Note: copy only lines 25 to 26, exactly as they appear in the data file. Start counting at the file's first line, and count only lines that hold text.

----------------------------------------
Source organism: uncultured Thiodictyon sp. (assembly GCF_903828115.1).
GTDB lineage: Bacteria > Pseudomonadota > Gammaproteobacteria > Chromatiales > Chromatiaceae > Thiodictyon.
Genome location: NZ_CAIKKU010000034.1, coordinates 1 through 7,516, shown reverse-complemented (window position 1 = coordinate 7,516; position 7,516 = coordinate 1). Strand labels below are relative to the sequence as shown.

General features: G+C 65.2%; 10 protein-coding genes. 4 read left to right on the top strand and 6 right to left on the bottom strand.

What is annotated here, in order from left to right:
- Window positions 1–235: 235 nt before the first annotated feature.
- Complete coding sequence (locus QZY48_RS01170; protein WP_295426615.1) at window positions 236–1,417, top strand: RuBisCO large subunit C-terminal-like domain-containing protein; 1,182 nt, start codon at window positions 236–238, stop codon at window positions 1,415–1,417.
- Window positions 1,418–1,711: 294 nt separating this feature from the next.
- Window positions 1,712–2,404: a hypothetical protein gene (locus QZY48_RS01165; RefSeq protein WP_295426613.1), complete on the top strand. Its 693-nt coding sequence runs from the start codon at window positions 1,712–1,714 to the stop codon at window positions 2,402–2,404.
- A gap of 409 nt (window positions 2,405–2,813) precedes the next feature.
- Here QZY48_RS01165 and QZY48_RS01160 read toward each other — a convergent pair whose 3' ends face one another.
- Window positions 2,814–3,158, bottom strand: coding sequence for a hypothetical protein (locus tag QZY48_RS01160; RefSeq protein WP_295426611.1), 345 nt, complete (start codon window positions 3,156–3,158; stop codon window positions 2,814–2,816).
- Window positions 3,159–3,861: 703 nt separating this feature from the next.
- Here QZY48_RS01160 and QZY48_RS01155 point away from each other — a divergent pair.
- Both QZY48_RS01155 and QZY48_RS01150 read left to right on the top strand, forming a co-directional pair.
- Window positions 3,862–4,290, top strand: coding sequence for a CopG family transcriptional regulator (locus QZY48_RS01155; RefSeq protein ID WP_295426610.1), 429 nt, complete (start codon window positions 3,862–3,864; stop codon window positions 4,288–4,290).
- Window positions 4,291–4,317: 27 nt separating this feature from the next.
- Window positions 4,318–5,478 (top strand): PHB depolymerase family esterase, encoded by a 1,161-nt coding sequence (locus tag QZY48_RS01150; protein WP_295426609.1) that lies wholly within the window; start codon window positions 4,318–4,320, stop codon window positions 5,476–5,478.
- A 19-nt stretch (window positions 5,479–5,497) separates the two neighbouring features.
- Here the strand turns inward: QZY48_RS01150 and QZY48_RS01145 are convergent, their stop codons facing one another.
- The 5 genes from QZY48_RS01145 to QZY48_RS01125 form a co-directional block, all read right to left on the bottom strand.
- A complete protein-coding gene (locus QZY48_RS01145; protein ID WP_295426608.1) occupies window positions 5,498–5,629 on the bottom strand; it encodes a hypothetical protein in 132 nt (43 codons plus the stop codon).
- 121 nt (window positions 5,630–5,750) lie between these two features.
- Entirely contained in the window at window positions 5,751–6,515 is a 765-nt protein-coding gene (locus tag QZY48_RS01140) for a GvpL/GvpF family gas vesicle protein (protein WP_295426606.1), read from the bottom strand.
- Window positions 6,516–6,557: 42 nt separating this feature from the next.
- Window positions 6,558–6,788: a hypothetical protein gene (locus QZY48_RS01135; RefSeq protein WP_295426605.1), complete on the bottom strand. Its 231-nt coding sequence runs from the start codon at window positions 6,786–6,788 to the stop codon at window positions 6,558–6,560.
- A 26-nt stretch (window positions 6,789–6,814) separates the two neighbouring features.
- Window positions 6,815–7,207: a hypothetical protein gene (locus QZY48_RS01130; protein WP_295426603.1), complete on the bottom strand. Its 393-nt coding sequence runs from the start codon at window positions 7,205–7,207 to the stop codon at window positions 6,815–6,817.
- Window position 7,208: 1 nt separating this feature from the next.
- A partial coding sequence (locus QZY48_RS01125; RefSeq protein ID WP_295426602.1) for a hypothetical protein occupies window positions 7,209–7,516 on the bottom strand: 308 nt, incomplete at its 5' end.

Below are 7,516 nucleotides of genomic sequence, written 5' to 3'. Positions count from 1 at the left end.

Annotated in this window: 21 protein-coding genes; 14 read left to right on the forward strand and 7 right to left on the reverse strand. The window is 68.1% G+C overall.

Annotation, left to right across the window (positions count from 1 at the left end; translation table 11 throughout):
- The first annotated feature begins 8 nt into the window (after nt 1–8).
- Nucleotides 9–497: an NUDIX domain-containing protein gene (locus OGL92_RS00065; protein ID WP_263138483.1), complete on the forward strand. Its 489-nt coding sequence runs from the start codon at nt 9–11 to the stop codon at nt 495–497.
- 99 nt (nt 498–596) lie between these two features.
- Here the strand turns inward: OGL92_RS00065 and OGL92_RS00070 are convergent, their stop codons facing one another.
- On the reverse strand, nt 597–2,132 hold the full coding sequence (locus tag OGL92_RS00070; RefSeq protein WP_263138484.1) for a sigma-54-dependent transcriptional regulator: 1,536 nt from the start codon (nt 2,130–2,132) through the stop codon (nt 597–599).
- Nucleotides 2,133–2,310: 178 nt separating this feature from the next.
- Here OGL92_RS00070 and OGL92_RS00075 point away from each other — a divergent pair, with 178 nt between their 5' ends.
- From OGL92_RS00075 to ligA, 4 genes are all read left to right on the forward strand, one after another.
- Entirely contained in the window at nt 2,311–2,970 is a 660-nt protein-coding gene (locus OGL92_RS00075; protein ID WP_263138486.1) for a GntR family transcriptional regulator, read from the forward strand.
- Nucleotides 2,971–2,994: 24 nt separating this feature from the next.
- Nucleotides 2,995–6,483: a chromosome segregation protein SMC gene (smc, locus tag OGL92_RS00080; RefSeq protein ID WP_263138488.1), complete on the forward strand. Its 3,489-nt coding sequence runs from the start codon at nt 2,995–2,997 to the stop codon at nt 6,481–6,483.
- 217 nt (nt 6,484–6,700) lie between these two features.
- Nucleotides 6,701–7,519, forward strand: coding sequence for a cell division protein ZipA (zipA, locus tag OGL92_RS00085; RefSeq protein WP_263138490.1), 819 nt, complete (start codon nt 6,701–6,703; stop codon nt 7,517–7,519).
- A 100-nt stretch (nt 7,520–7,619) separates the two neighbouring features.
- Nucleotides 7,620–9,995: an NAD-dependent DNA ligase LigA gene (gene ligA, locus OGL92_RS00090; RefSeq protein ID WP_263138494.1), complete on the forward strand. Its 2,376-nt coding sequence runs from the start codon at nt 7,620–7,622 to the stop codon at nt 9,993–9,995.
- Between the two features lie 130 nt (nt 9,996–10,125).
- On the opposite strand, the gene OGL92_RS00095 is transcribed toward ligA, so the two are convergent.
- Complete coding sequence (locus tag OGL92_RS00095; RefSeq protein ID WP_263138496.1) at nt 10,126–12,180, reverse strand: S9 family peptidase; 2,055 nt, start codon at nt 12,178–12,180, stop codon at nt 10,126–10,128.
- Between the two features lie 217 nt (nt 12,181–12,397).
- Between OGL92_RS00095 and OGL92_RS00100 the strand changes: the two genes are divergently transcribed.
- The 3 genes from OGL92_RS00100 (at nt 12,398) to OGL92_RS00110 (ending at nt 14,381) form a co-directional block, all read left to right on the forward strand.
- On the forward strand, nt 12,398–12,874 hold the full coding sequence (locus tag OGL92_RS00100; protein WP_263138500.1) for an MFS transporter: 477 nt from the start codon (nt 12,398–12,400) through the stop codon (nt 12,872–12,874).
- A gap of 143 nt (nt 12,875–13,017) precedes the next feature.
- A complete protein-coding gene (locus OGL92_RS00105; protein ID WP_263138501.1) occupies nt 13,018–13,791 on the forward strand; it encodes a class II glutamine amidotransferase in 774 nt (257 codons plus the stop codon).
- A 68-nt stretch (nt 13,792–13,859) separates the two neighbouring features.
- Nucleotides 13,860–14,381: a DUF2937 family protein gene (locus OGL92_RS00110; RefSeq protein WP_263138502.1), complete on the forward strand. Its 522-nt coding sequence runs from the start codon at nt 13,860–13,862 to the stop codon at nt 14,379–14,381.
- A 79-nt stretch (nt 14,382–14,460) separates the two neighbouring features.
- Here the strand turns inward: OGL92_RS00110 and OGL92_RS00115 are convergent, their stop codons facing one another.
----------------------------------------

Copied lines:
- Window positions 6,516–6,557: 42 nt separating this feature from the next.
- Window positions 6,558–6,788: a hypothetical protein gene (locus QZY48_RS01135; RefSeq protein WP_295426605.1), complete on the bottom strand. Its 231-nt coding sequence runs from the start codon at window positions 6,786–6,788 to the stop codon at window positions 6,558–6,560.